Favorable technology-transfer and indigenousinnovation policies allow Chinese businesses to quickly absorb foreign technologies.

The Four Phases of Global Expansion


The second lesson for multinationals is to understand the ambitions of their Chinese competitorsand where they are on their globalization journey. We have divided this journey into four phases. (See Exhibit 1.) In some equipment industries, such as coal power, wireless telecommunications, and photovoltaic, Chinese companies have reached the final phase and become global leaders. Established multinationals in these equipment industries need to make hard choices about their strategies. In April 2011, General Electric, for example, announced plans to build the largest photovoltaic-panel factory in the U.S.; its goal is to become a major player. Similarly, First Solar, based in Arizona, is in discussions with leading Chinese companies on large solar projects. Since 2002, it has manufactured enough thin-film photovoltaic panels to power 2 million households. In other industries, multinationals have more room to maneuver if they fight back quickly and aggressively. In onshore wind-power, for example, Chinese companies have made rapid advances in their domestic market and overseas, but they are not dominant worldwide. They are in the global-player phase. In industries such as power transmission, companies have had domestic but not yet international success and are in the national-champion stage. Companies in the final phase, newcomer, are still spreading their wings. (See the sidebar Snapshots of Five Industries.)

Dueling with Dragons

Exhibit 1 | Chinese Competitors Progress Through Four Phases to Achieve Leadership


Newcomer National champion Global player Global leader Photovoltaic More than 50 percent global market share 95 percent exports

Level of globalization

Rail rolling stock 20 percent global market share 5 percent exports

Coal power 50 percent global market share 20 percent exports

Oshore wind power No market share No exports Civilian aerospace No market share No exports

Wireless telecommunications 40 percent global market share 80 percent exports Onshore wind power 25 percent global market share 10 percent exports Power transmission 15 percent global market share 5 percent exports

Strength of key drivers: Domestic market demand Cost position Government support Access to critical technology Coordinated export strategy Sources: Industry reports; BCG analysis.

Multinationals Response
The final set of lessons for multinationals are the steps they need to take in order for China to become the land of opportunity. There are plenty of success stories involving multinationals in China. For example, General Motors has built a 14 percent market share, up from less than 2 percent ten years ago, largely through joint ventures with local players. Honeywell, one of the most successful multinationals in China, has moved research and development centers to China and delegated key strategic decisions about the Asian market to its leaders in China. Honeywell has developed a turbocharger for small vehicles in partnership with a local company. This product is specifically tailored to the Chinese market and complies with local efficiency and emission requirements. Otis Elevator Company, which has been active in China for more than 100 years, has six factories and a major research and development facility in the country. In order to capture inland growth, Otis is building a plant in Chongqing in southwestern China, more than 1,000 miles from Shanghai. Otis has segmented its four brands in China to appeal to different customer segments: Otis targets high-end installations, Xizi Otis and Express sell less-expensive elevators and target the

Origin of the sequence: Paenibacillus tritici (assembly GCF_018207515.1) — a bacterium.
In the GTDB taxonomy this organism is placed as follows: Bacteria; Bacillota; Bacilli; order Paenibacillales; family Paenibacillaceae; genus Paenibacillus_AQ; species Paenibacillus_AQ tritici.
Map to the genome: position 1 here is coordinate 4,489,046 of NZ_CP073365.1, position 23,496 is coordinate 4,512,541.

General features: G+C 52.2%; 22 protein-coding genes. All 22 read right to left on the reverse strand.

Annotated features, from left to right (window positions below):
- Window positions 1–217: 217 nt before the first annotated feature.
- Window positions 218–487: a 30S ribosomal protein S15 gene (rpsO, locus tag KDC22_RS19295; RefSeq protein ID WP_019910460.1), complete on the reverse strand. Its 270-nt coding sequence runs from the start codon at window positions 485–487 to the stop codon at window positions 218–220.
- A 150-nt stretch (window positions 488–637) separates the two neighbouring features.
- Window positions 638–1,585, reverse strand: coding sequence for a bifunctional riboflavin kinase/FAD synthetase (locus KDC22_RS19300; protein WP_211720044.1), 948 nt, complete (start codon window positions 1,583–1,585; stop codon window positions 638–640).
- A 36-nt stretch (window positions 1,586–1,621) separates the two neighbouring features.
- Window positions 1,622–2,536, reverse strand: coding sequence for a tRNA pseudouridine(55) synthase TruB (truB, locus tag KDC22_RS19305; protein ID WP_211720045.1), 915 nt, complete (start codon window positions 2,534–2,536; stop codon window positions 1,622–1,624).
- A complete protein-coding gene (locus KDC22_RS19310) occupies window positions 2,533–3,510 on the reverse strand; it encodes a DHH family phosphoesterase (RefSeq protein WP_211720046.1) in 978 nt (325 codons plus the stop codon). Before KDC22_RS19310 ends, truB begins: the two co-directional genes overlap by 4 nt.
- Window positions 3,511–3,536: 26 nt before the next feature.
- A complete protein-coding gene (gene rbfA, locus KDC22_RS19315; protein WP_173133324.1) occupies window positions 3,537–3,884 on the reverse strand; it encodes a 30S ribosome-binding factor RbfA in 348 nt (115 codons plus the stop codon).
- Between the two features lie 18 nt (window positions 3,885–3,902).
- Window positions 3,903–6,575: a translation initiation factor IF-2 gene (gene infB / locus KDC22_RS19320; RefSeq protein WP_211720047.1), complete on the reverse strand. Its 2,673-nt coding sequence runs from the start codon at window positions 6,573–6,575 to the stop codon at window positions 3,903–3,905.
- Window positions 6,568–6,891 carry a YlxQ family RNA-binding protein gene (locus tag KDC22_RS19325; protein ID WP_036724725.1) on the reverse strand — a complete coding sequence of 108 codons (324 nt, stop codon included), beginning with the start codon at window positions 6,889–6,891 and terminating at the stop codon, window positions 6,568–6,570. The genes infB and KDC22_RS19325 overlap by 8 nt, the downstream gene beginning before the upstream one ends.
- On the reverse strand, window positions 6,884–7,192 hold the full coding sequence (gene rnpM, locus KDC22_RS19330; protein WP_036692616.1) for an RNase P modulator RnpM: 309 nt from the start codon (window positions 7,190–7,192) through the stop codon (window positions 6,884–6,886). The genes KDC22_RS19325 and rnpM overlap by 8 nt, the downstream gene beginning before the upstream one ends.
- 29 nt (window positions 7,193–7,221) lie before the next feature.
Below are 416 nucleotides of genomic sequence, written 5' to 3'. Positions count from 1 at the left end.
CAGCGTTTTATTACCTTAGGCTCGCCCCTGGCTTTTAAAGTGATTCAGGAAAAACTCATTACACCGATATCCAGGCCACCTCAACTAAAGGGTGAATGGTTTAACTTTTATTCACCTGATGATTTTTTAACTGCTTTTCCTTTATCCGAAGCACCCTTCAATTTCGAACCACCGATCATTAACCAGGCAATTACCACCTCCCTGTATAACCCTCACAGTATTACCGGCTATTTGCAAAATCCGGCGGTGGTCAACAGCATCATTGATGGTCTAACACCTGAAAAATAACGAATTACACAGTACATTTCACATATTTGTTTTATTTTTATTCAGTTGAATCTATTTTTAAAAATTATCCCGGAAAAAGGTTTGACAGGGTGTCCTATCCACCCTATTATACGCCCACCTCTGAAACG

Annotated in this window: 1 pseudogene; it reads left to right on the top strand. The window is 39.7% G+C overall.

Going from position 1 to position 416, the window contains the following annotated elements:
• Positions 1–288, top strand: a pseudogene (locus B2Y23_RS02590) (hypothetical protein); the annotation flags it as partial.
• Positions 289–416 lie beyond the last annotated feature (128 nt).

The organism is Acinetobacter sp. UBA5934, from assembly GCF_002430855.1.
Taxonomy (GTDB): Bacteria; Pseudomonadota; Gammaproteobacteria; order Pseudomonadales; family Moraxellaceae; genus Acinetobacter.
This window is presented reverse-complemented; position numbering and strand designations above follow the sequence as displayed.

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SnApShOTS Of five inDuSTrieS


To show the strength of the Chinese challengers and the shape of the market, we provide an overview of five of the seven industries we examined. The Chinese are bit players in the offshore market. Offshore wind units need to be able to resist the elements and have low failure rates, characteristics that play to the strengths of established players. However, recent technology transfer agreements with Western multinationals may change the game soon.

Coal Power. Chinese players have quickly emerged as global leaders in coal power equipment as a consequence of satisfying the nations voracious appetite for coal power. Shanghai Electric Group, Harbin Power Equipment Company, and Dongfang Electric Corporation collectively have a 90 percent domestic market share. Exports accounted for 22 percent of revenues of Chinese coal-powerequipment companies in 2009, up from 5 percent in 2004. Rail Rolling Stock. Spurred by the nations rail-building spree, Chinese players have an 85 percent share of the domestic market for rail equipment and a 20 percent share of the global market. Foreign companies can act only as subcontractors on rail projects in China but still have advantages in rail signaling and services. Wind Power. This is a tale of two markets: the $5 billion onshoreequipment market that is mainly centered in China and is maturing and the $1 billion offshore market that is much smaller but growing 30 percent annually and is located largely in Europe. Chinese companies control 90 percent of the onshore domestic market, which makes up 40 percent of global demand; they command close to a 25 percent cost advantage over competitors.